Jul 21, 2009

Taiwan: Candlelight Vigil for the Uyghurs

Active ImageThe Taiwan United Nations Alliance held a candlelight vigil for the Uyghurs in East Turkestan as a demonstration of their solidarity.
Below is an article published by the Taiwan Church News:

Taiwan United Nations Alliance (TAUNA) held a candlelight vigil on July 13th for Uighurs in Xinjiang, China, fighting for their human rights. Led by William J.K. Lo, former General Secretary of the Presbyterian Church in Taiwan  (PCT) and current Director of TAUNA, many gathered at Gi-Kong Presbyterian  Church to pray for the life and safety of Uighurs and for real justice to prevail as the Chinese government continues its clampdown.

A riot erupted on July 5th in Xinjiang, also known as East  Turkestan, and Chinese officials responded with violent repression, highlighting ethnic conflict and distrust between Han and Uighur in that region. According to World Uighur Congress, the death toll is between 600 and 800, most of them Uyghur civilians. In response to violence in Xinjiang, several PCT presbyteries and human rights groups called for a candlelight vigil and prayers. During the vigil, Lo pointed out that since the founding of the People’s Republic of China over sixty years ago, this country’s repressive and violent one-party regime has never changed its approach. Now that China has become a powerful country, its increased clampdown of Xinjiang and Tibet will also affect the national stability of surrounding countries in Asia and violent repressions like this one should generate international concern.

Lo said that since the UN Universal Declaration of Human Rights  proclaims that every person has the right to life, freedom, and safety, therefore, Taiwanese people are willing to continue supporting minority groups oppressed by Chinese authorities. This is Taiwan’s way of helping others and itself so that massacres such as the February 28 Incident, which happened in Taiwan many years ago, will not occur again.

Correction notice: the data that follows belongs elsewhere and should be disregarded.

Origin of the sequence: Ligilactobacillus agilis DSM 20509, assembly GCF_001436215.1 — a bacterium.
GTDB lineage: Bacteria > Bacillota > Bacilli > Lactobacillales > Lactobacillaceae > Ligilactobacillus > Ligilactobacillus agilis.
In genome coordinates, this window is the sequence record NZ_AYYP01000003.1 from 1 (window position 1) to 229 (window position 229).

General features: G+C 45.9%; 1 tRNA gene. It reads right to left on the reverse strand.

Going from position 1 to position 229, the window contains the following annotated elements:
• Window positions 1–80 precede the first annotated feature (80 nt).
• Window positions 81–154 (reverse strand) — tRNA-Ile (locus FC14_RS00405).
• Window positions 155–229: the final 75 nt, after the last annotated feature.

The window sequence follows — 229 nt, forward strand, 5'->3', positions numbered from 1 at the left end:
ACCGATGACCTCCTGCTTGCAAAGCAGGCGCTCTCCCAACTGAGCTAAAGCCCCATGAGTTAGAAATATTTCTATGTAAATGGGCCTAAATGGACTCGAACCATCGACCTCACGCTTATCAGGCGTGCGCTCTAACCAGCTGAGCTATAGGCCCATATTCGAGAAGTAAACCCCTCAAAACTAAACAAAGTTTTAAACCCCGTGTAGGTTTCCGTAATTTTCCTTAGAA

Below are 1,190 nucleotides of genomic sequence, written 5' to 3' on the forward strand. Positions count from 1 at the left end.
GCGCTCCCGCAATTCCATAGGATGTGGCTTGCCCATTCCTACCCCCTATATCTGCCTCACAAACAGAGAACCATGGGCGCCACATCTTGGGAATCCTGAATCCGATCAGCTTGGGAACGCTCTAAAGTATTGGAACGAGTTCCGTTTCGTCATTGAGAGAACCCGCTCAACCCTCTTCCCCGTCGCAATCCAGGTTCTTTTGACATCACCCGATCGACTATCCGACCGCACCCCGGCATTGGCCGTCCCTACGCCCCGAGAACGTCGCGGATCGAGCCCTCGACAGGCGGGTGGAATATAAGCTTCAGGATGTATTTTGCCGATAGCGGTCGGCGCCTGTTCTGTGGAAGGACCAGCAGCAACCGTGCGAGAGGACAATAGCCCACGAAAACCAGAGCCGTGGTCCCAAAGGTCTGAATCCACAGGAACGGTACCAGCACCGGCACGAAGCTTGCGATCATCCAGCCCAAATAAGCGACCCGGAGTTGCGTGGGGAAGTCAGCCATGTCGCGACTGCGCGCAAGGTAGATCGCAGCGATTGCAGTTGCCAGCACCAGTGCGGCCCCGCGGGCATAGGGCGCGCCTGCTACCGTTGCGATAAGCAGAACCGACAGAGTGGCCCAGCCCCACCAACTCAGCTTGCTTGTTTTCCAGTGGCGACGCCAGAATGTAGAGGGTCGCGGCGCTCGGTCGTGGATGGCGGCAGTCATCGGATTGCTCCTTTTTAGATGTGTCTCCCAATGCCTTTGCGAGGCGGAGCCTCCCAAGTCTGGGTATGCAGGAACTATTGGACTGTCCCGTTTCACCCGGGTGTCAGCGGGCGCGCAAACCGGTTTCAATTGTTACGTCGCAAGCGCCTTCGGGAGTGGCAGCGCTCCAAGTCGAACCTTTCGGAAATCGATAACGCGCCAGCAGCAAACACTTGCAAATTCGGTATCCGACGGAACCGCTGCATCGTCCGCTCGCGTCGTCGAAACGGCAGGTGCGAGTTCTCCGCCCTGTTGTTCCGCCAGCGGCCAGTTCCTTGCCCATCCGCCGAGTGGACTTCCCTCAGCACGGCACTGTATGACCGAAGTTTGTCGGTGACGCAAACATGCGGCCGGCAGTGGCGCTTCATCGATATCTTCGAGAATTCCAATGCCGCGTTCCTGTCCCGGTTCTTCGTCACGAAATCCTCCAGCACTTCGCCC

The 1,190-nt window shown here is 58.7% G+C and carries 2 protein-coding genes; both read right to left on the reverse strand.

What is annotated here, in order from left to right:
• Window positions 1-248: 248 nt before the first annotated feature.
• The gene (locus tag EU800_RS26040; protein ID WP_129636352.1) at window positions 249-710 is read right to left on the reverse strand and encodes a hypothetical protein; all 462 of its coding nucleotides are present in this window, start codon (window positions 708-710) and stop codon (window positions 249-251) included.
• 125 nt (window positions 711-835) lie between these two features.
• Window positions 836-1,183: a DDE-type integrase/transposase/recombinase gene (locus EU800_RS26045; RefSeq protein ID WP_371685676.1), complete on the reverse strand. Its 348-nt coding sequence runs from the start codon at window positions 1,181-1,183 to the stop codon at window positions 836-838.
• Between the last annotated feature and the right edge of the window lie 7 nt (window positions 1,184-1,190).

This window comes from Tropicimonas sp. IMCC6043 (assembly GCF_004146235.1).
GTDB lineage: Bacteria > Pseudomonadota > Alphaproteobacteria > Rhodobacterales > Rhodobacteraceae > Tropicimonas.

According to former Shanghai East China Normal University  Professor Lin Bao-hua, the Chinese Communist Party (CCP) is accustomed to using peaceful means before resorting to military force in its ultimate plan to reunify lands it considers its own. Lin currently lives in Taiwan and founded an organization of to fight against communism. He warned that China would try to show goodwill toward Taiwan at first but once it has reached its goal of reunifying Taiwan, it will deal with Taiwan in the same violent manner as witnessed in  Xinjiang.

Lin said that CCP was definitely responsible for the deaths of  Uighurs and Han Chinese during recent protests because there were other means to  dispel protesters, such as using tear gas, but the CCP chose to use  bullets instead, which only escalated ethnic conflict and violence. Lin also pointed out that CCP authorities deliberately had foreign media report from designated locations during protests to distract viewers and make it seem as though Uighurs were training terrorists within Chinese territory. He cautioned  Taiwanese people to be careful of CCP’s underhanded and carefully planned tactics.